The following people are considered by Pantheon to be the top 10 most legendary German Explorers of all time. This list of famous German Explorers is sorted by HPI (Historical Popularity Index), a metric that aggregates information on a biography’s online popularity. Visit the rankings page to view the entire list of German Explorers.
With an HPI of 75.13, Martin Behaim is the most famous German Explorer. His biography has been translated into 31 different languages on wikipedia.
Martin Behaim (6 October 1459 – 29 July 1507), also known as Martin von Behaim and by various forms of Martin of Bohemia, was a German textile merchant and cartographer. He served John II of Portugal as an adviser in matters of navigation and participated in a voyage to West Africa. He is now best known for his Erdapfel, the world's oldest surviving globe, which he produced for the Imperial City of Nuremberg in 1492.
With an HPI of 69.48, Carsten Niebuhr is the 2nd most famous German Explorer. His biography has been translated into 25 different languages.
Carsten Niebuhr, or Karsten Niebuhr (17 March 1733 Lüdingworth – 26 April 1815 Meldorf, Dithmarschen), was a German mathematician, cartographer, and explorer in the service of Denmark. He is renowned for his participation in the Royal Danish Arabia Expedition (1761-1767). He was the father of the Danish-German statesman and historian Barthold Georg Niebuhr, who published an account of his father's life in 1817.
With an HPI of 69.03, Heinrich Barth is the 3rd most famous German Explorer. His biography has been translated into 34 different languages.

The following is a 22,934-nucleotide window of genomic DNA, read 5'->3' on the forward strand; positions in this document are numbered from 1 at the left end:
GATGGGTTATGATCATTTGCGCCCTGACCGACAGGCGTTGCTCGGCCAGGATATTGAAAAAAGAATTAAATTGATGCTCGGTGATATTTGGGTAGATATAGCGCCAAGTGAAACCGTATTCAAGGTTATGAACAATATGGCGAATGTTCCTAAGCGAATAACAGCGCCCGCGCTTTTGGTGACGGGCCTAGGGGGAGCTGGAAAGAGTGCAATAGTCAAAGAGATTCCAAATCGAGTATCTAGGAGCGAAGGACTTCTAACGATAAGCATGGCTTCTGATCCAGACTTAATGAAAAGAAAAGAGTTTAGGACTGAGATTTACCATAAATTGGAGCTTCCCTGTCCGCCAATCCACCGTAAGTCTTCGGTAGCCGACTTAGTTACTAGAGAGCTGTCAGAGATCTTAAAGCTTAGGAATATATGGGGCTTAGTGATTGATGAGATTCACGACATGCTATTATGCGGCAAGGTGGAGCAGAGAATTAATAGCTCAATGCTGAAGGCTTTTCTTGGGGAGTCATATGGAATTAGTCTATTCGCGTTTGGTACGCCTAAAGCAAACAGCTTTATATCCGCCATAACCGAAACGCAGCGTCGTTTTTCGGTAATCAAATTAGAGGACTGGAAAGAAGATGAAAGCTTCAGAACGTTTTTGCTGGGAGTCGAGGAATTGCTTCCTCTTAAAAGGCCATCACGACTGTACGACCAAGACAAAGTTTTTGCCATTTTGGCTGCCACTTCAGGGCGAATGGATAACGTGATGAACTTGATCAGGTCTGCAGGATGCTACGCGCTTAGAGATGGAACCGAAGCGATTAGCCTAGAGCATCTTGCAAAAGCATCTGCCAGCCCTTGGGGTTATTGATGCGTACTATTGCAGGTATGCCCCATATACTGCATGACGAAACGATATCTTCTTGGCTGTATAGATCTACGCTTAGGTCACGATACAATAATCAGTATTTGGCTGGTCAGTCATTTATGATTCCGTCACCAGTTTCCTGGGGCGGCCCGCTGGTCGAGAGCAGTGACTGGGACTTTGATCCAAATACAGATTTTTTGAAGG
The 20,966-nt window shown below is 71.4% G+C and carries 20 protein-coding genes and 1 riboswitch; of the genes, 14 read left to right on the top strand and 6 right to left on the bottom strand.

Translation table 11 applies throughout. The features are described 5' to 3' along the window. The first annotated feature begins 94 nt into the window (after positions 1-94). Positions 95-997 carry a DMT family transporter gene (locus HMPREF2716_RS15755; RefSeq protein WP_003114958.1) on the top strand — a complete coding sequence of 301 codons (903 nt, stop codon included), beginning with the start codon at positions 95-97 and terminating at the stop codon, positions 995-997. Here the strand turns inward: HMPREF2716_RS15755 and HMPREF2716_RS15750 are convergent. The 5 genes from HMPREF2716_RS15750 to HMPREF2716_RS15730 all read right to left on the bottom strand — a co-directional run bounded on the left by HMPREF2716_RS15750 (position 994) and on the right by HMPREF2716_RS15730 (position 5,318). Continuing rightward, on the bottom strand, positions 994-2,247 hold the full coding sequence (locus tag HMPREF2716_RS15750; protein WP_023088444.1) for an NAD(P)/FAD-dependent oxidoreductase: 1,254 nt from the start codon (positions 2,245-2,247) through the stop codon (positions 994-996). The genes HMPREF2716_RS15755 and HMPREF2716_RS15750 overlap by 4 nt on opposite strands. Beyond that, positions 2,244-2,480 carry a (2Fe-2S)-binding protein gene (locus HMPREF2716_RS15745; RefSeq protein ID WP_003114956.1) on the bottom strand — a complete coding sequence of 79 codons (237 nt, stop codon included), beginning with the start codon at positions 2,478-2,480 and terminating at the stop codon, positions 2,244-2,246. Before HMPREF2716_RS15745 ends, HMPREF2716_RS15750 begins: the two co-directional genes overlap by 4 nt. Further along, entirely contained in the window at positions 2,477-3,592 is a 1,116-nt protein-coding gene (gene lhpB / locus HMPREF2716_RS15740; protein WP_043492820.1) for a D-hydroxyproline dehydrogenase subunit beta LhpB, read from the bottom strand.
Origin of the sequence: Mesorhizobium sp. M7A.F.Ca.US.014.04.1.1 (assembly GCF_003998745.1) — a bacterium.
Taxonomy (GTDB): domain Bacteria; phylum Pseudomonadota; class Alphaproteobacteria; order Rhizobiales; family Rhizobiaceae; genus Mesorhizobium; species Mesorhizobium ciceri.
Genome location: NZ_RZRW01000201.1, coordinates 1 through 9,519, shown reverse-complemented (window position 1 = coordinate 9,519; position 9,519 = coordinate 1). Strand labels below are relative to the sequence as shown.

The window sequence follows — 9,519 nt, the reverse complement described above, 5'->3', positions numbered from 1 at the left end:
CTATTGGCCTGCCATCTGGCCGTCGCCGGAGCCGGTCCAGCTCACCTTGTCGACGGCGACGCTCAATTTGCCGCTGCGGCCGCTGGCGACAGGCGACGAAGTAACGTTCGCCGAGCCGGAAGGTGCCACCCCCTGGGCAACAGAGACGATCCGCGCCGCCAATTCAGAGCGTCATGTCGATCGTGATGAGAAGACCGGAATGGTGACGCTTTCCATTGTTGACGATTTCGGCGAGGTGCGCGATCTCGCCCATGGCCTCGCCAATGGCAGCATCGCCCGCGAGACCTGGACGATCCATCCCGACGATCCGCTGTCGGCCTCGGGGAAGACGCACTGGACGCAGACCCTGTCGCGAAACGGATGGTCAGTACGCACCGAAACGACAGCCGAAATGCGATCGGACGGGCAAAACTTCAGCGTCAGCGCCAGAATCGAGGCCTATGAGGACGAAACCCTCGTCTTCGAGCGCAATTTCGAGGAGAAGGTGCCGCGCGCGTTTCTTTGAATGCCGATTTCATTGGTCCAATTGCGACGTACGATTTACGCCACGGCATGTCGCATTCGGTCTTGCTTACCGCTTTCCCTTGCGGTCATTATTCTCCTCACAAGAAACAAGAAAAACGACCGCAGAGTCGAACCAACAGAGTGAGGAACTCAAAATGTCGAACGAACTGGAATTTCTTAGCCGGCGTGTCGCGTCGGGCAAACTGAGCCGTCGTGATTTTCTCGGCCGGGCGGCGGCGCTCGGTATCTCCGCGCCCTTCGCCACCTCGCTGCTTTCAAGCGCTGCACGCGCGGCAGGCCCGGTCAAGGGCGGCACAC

Johann Heinrich Barth (; German: [baʁt]; 16 February 1821 – 25 November 1865) was a German explorer of Africa and scholar. Barth is thought to be one of the greatest of the European explorers of Africa, as his scholarly preparation, ability to speak and write Arabic, learning African languages, and character meant that he carefully documented the details of the cultures he visited. He was among the first to comprehend the uses of oral history of peoples, and collected many. He established friendships with African rulers and scholars during his five years of travel (1850–1855). After the deaths of two European companions, he completed his travels with the aid of Africans. Afterwards, he wrote and published a five-volume account of his travels in both English and German. It has been invaluable for scholars of his time and since.
With an HPI of 67.81, Adam Olearius is the 4th most famous German Explorer. His biography has been translated into 27 different languages.
Adam Olearius (born Adam Ölschläger or Oehlschlaeger, 24 September 1599 – 22 February 1671) was a German scholar, mathematician, geographer and librarian. He became secretary to the ambassador sent by Frederick III, Duke of Holstein-Gottorp, to the Shah of Safavid Persia (Iran), and published two books about the events and observations during his travels.
With an HPI of 67.11, Hans Staden is the 5th most famous German Explorer. His biography has been translated into 15 different languages.
Hans Staden (c. 1525 – c. 1576) was a German soldier and explorer who voyaged to South America in the middle of the sixteenth century, where he was captured by the Tupinambá people of Brazil. He managed to survive and return safe to Europe. In his widely read True History: An Account of Cannibal Captivity in Brazil, he claimed that the native people that held him captive practiced cannibalism.